The Italian Connection (The Italians in GB – Fascists and Anti-Fascists)

For well over a century poor Italians have swarmed out of Italy as economic refugees. Because of the total impossibility of work for revolutionaries, a significant proportion were also political. In the exodus, a few of those who accepted the system made great fortunes. In London’s Clerkenwell, the firm of Negretti and Zamba prospered and became the ‘godfather’ to the Italian colony, which was dominated by the Church in Clerkenwell – still the centre of London Italian ‘community’ life.

In Switzerland, France, Argentina, North and South America, the Italians moved into work – and the anarchist faction helped influence the movement in those countries to a phenomenal extent unrecognised by labour historians. Not in England. Until the end of the Second World War there was a total block prejudice against Italian workers – except for a few marble masons. They were forced into catering and despised peddling occupations. (Even in 1945 when Italian PoWs were being recruited as agricultural workers, miners and bricklayers I heard one Ministry official say he thought they could only peddle hokey-pokey!) 

The anarchists who came to England before 1939 were largely poor, and vanished into poverty, or in some cases assimilated. I recall ‘Joe the Tailor’, Giorgio, Mintelli in the thirties, as people on the verge of starvation who held on to their ideas, though ridiculed by most workers and held fit only for peddling sherbert or organ grinding. Most British Italians resented this deeply and welcomed Mussolini: he was ‘making Italy great again’; he was causing the English upper-classes to look admiringly at ‘Roman achievements’ which gave Europe culture etc., to imitate Italian ways, to point admiringly to the Fascisti. The Fascists and the Roman Church also lavishly spent on schools and propaganda trips home. 

Italian ice cream makers (no longer peddlers), restaurants and fish-and-chip shops made profits in Glasgow, London and all over. 

They became solid admirers of the Italian Fascisti and the English upper-class. Pictures of both Kings were mixed with the holy pictures and the fascist propaganda. Outside the anarchists, only a few liberal academics opposed Mussolini. But the anarchists opposed him vigorously. Throughout the twenties and thirties constant attempts on Mussolini’s life were made (which bely the impression given in the TV film ‘Mussolini’ that he may once have been attacked by more radical fascists!) Every aid was given internationally, not out of national solidarity but out of a realisation that Fascism was an attack on the workers.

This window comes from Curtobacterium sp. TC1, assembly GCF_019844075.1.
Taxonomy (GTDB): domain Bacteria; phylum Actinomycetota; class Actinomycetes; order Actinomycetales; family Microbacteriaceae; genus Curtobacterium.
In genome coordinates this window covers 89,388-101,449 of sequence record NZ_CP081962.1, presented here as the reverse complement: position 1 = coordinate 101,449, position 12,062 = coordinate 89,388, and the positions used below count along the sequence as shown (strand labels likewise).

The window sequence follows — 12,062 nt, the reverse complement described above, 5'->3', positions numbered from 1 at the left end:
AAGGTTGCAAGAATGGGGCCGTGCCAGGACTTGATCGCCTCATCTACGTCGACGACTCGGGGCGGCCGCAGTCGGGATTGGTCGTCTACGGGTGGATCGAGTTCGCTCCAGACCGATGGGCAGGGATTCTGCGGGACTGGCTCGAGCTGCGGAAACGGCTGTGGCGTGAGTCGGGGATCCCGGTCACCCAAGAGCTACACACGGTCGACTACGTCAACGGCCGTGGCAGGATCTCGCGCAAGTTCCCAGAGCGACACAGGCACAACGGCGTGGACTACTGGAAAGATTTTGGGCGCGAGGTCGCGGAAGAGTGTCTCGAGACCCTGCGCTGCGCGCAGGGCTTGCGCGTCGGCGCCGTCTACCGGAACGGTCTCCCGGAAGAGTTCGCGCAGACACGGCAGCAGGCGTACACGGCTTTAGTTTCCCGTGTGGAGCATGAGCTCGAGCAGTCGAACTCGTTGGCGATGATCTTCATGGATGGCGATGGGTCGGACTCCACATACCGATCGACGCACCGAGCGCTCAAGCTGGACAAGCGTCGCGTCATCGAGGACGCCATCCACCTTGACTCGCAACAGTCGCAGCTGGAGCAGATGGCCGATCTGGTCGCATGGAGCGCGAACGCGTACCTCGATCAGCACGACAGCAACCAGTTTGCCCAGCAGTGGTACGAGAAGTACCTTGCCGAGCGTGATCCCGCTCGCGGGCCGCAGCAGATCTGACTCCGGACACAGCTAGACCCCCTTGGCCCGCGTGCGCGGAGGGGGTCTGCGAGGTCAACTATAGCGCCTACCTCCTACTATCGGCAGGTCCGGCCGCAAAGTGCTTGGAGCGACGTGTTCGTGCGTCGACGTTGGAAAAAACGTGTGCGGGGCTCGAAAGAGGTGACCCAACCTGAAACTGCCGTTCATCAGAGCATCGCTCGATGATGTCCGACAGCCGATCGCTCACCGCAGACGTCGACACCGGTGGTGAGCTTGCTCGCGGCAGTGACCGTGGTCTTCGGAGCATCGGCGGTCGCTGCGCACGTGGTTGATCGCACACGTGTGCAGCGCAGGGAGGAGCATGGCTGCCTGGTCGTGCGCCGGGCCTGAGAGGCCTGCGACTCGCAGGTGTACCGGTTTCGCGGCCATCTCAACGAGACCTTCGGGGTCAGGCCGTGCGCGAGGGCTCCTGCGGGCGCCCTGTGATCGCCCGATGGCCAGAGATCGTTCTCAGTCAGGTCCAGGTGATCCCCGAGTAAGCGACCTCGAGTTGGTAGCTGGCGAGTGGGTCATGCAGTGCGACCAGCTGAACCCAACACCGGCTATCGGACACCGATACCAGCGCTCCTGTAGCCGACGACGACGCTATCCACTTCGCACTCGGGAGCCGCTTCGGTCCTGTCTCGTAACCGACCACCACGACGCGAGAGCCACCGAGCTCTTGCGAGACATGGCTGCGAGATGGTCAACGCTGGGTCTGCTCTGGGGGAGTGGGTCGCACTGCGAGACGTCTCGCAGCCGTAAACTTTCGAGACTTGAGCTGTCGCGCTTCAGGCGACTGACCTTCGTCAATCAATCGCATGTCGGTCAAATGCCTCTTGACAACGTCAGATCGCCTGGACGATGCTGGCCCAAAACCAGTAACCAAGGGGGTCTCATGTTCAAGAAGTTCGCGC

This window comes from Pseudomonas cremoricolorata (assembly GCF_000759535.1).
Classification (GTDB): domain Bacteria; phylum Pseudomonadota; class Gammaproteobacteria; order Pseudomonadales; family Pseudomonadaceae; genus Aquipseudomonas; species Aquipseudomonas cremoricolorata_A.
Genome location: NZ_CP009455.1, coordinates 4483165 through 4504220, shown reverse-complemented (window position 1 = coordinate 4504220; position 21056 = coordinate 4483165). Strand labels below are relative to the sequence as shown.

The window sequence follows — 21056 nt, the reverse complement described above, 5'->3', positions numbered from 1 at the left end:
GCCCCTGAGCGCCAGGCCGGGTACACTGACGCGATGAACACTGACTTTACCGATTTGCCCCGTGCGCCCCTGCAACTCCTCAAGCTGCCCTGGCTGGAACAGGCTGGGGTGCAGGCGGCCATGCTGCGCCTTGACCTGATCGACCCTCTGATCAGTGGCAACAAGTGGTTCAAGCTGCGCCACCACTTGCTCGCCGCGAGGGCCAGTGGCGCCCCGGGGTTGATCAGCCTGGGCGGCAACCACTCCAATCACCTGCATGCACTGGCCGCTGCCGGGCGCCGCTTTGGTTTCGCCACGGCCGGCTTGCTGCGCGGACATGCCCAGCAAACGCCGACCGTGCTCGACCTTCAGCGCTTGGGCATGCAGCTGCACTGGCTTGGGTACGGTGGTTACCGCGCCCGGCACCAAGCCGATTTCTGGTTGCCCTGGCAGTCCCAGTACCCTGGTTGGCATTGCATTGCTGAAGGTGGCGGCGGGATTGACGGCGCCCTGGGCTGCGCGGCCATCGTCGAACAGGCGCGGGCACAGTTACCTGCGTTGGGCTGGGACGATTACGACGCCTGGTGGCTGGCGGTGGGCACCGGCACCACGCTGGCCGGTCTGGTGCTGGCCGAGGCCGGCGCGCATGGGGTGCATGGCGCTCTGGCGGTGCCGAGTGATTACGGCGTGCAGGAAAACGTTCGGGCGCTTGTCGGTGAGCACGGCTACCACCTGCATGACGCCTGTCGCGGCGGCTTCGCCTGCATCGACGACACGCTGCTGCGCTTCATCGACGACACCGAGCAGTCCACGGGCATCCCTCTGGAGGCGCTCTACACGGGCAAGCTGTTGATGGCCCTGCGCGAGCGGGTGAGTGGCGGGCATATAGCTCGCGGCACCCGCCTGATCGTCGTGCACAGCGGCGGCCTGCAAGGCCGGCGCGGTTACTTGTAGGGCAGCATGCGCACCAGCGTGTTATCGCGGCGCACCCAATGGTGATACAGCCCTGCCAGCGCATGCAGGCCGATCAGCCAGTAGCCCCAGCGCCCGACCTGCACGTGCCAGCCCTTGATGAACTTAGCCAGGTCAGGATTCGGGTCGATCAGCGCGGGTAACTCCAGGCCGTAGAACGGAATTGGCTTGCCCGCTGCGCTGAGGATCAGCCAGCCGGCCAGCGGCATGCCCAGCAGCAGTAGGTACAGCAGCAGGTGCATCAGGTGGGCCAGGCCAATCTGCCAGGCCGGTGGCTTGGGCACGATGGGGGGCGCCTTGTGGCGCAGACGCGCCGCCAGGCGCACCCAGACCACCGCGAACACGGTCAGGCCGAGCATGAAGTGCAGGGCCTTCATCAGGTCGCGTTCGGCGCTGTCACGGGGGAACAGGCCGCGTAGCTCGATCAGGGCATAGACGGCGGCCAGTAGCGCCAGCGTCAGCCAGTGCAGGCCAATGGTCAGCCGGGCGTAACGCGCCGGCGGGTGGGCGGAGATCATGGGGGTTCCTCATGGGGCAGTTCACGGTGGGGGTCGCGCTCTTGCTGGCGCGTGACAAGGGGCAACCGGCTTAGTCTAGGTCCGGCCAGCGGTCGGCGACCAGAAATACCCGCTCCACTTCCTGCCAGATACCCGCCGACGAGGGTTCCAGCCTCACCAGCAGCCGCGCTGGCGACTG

The reason the Anarchists concentrated so much upon the assassination of Mussolini (which helped reinforce the ‘black hat’ caricature – which had momentarily passed on to the Bolsheviks but came back as a result of anti-fascism) was because Mussolini had smashed the workers’ organisations and there was no longer the possibility of resistance in Italy by any other method. Notwithstanding the new pretence that Mussolini was really quite revolutionary and working class, he had set out deliberately to smash every manifestation of working class organisation (treating liberal dissidents harshly, perhaps, but not as compared with Hitler). 

The People to People series on Channel 4 television, summer 1987, showed the effect of Mussolini declaring war in 1940 on the 220,000 Italians in Britain, a two-part documentary ‘Dangerous Characters’: the seemingly amazing paradox that anti-fascists were interned and the fascists largely went free. It sheds some light on anarchist history too, subject to falsification by Woodcock/ Sansomry. 

The Italian Fascist Party had ‘become a powerful organisation with paramilitary camps, schools and branches in every major city’ approved of by Conservative governments which saw Mussolini as the saviour of Italy, said the film, which however did not mention that it also saved Britain from the Mafia (as distinct from the USA) by itself controlling crime and vice. Its discreet handling of the police made them look favourably on Mosley and most of their energies went to combatting East London (often Jewish) criminal gangs (in commercial rivalry with the fascio), and anti-fascists, which they equated. Italians with good businessess approved of by the Fascio obtained naturalisation papers as easy as vaccination certificates even after war was declared. Anti-Fascists were labelled ‘dangerous characters’: naturalisation, even for those with thirty years residence, was impossible. While Fascist officials were allowed home to serve, their wives filling up from London stores what was unavailable in Italy, the anti-fascists, who had declared war on Mussolini twenty years before, were interned as enemy aliens!